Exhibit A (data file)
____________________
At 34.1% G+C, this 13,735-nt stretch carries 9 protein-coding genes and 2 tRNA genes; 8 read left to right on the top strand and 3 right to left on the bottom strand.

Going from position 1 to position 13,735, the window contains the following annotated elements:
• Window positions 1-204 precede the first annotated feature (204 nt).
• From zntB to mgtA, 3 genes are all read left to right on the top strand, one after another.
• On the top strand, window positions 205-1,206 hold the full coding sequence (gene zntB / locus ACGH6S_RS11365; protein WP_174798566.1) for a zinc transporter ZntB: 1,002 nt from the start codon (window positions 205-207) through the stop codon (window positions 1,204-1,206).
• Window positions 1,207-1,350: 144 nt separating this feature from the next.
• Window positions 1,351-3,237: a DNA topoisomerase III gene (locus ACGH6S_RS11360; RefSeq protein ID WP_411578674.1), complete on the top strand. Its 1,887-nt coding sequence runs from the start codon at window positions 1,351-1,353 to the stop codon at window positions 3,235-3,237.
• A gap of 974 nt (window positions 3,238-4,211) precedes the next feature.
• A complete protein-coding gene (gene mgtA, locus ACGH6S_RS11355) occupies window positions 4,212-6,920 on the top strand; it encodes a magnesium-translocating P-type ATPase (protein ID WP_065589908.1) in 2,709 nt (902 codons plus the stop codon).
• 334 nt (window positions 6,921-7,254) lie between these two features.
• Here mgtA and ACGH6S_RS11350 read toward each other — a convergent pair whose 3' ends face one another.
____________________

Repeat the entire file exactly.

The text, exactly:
At 34.1% G+C, this 13,735-nt stretch carries 9 protein-coding genes and 2 tRNA genes; 8 read left to right on the top strand and 3 right to left on the bottom strand.

Going from position 1 to position 13,735, the window contains the following annotated elements:
• Window positions 1-204 precede the first annotated feature (204 nt).
• From zntB to mgtA, 3 genes are all read left to right on the top strand, one after another.
• On the top strand, window positions 205-1,206 hold the full coding sequence (gene zntB / locus ACGH6S_RS11365; protein WP_174798566.1) for a zinc transporter ZntB: 1,002 nt from the start codon (window positions 205-207) through the stop codon (window positions 1,204-1,206).
• Window positions 1,207-1,350: 144 nt separating this feature from the next.
• Window positions 1,351-3,237: a DNA topoisomerase III gene (locus ACGH6S_RS11360; RefSeq protein ID WP_411578674.1), complete on the top strand. Its 1,887-nt coding sequence runs from the start codon at window positions 1,351-1,353 to the stop codon at window positions 3,235-3,237.
• A gap of 974 nt (window positions 3,238-4,211) precedes the next feature.
• A complete protein-coding gene (gene mgtA, locus ACGH6S_RS11355) occupies window positions 4,212-6,920 on the top strand; it encodes a magnesium-translocating P-type ATPase (protein ID WP_065589908.1) in 2,709 nt (902 codons plus the stop codon).
• 334 nt (window positions 6,921-7,254) lie between these two features.
• Here mgtA and ACGH6S_RS11350 read toward each other — a convergent pair whose 3' ends face one another.